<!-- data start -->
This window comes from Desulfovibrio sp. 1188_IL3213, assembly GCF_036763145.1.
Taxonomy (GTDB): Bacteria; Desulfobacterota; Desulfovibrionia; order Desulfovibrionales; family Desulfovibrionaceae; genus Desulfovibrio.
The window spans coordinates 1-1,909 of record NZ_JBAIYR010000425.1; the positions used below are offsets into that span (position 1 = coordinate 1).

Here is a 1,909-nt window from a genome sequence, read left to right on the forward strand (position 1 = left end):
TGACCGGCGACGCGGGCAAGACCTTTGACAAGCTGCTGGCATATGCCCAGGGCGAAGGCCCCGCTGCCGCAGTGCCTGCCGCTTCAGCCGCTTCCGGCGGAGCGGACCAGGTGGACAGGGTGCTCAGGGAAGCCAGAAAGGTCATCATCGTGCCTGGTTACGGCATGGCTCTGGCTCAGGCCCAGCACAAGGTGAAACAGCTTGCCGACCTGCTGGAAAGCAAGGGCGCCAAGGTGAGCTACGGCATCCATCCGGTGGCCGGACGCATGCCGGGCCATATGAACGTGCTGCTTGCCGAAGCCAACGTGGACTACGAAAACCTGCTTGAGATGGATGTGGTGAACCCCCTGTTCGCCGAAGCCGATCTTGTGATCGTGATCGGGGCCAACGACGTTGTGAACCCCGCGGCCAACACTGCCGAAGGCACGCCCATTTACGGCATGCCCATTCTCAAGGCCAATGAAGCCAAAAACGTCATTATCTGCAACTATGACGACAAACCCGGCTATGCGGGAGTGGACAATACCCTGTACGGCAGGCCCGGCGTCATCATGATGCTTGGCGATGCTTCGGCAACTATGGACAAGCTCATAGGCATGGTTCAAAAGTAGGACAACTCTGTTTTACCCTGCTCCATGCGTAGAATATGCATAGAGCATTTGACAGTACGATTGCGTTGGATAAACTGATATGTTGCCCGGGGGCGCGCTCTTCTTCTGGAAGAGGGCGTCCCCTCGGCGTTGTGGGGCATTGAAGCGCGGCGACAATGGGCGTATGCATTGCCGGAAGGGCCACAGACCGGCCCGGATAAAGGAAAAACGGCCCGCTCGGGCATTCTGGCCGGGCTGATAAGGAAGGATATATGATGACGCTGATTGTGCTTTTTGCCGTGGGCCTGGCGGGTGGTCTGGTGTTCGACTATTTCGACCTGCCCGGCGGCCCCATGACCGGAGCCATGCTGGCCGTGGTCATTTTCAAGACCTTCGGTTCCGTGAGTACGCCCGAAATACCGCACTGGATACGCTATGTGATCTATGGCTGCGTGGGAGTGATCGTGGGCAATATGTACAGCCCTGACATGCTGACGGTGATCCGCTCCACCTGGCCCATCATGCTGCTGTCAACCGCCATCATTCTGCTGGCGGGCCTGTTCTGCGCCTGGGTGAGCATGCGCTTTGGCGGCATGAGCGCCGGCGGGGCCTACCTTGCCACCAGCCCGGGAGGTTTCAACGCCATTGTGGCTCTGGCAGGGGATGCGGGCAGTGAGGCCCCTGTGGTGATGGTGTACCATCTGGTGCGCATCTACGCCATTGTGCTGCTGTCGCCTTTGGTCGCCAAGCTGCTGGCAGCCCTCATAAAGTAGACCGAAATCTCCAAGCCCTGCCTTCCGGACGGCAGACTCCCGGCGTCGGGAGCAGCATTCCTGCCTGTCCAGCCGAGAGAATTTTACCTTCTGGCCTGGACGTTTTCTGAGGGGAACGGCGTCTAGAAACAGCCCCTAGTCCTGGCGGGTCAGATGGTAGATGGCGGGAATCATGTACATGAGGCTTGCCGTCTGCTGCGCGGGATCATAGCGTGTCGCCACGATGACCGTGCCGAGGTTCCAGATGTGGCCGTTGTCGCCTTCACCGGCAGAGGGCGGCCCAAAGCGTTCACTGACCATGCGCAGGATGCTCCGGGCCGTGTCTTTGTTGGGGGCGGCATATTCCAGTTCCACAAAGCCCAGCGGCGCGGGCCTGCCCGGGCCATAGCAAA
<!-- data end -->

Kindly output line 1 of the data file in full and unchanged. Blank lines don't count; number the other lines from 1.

This window comes from Desulfovibrio sp. 1188_IL3213, assembly GCF_036763145.1.